The antenna should be aligned toward the broadcast tower for the channel that you are trying to receive. The dipoles, or rabbit ears from our non multi directional antennas should be facing the direction that the antenna towers are located. You can find out where the broadcast tower locations are relative to your home by visiting http://www.terk.com/channels/.

Yes over-the-air signals are FREE, of course you'll need an antenna but that reception is FREE. Local digital TV broadcasts are everywhere: Although the widest selection of digital TV broadcasts are found in large metropolitan TV markets, over 99% of U.S. TV households have access to at least one local digital station; 89% can get five or more stations. Access to all your local channels: Bandwidth limitations also mean that cable and satellite providers may not carry all the local channels in your area, or may not offer them in high definition. Also, contract disagreements between local cable operators and local broadcasters can mean that major networks may not be available via cable TV in your area.

Good question, TV signal transmission is considered to be "line of sight". First step is to locate the transmitters for your local stations, specifically their direction and distance from your home. To help find these answers use our Antenna Finder in the top left corner of this page. In addition there are a couple good resources to help you in this quest, simply plug in your zip code or address on either Antennaweb.org & TVFool.com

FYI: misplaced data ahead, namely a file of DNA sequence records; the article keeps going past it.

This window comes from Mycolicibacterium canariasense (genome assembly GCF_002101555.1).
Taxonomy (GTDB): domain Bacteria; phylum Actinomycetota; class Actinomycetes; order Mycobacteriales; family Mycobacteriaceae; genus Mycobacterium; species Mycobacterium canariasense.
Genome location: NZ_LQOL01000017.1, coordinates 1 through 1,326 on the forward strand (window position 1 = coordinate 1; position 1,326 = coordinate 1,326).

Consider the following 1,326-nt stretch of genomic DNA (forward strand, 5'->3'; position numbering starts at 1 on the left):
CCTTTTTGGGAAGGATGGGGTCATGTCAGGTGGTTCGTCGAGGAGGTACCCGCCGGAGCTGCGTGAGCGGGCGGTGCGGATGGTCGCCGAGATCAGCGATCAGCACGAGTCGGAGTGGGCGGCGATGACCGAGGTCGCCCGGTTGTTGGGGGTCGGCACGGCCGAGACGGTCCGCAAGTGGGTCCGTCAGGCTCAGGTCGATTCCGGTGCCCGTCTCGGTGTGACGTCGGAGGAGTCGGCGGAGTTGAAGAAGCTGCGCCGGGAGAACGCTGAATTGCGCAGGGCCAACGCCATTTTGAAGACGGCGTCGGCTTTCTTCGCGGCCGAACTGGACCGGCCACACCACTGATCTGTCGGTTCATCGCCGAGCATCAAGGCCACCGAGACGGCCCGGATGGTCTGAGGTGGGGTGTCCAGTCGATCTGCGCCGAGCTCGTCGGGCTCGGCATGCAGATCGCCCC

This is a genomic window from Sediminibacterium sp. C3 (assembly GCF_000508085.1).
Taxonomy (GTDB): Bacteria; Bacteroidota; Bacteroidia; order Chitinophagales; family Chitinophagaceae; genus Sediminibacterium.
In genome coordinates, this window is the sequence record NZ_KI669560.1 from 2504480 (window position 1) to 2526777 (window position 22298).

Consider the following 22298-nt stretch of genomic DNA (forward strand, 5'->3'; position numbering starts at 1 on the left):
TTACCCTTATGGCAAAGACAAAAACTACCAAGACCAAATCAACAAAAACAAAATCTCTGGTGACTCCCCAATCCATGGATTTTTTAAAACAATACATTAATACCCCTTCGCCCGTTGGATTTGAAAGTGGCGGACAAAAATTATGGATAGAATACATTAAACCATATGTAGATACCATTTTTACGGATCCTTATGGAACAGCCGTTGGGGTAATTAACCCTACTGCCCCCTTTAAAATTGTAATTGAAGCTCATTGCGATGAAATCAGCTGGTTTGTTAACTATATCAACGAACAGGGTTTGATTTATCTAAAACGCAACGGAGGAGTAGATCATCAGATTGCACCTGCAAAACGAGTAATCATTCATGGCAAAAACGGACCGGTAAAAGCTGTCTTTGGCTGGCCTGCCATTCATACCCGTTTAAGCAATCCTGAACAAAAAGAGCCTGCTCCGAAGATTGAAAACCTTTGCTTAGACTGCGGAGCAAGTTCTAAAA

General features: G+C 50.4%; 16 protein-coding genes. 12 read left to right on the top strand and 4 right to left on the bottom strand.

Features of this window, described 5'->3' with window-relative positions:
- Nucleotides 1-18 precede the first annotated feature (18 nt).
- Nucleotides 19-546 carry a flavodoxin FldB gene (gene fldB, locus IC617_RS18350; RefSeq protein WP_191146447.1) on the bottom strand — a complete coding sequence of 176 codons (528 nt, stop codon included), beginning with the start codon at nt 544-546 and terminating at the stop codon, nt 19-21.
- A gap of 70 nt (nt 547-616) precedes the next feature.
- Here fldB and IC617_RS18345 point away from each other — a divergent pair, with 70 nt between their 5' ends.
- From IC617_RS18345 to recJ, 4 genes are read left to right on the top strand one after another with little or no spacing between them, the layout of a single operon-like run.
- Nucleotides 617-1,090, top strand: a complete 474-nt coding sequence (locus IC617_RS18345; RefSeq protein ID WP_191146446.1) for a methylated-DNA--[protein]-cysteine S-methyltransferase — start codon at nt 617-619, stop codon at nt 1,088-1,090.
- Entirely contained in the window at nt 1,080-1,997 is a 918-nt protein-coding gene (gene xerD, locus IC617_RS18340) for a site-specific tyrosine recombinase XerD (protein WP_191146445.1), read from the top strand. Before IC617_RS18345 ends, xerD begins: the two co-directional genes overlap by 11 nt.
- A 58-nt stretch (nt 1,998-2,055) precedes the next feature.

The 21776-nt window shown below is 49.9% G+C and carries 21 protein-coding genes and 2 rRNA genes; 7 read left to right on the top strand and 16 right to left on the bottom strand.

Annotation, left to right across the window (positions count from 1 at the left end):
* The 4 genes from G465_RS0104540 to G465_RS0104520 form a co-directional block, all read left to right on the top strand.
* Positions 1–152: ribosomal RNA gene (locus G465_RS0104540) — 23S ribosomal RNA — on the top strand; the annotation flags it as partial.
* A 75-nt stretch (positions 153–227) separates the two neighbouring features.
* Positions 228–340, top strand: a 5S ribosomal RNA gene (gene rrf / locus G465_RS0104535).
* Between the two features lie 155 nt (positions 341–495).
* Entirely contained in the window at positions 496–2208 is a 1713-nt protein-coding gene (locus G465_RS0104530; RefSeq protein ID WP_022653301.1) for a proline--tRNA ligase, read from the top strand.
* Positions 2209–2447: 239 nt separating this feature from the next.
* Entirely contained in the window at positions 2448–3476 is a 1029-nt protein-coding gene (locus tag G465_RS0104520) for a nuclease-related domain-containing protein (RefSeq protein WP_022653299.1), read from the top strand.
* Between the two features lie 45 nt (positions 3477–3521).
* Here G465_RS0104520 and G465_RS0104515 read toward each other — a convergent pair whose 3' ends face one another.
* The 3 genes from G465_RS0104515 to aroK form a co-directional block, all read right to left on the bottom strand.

Off-air antenna reception is the best way to enjoy best picture quality of HDTV programs at the full resolution the TV networks intended. Cable and satellite providers offer lots of channels, but to do this they use data compression or other techniques that compromise picture quality, resulting in a "soft" image, distracting video "artifacts" (distortion), or both. Off air antenna pick up and use uncompressed signals directly from the broadcaster allowing you to receive the highest quality signal. See our Signal Quality page located here.

Our antennas receive both high VHF and UHF digital TV broadcast signals. This is important to look for in an antenna because not all antennas are able to receive both frequencies.

Omni-directional means the antenna will receive equally well from all directions. This is important because not all broadcasters are in the same location. You don't want to keep moving the antenna around and adjusting it to receive the different TV channels. A lot of lower quality indoor TV antennas are based on a dipole or loop design and have reception patterns that are restricted bi-directional. This will likely create a problem in that you will have to constantly adjust the antenna to receive certain broadcast signals in your area. Please reference the below graphics that illustrate this point.

multi directional
multi directional
multi directional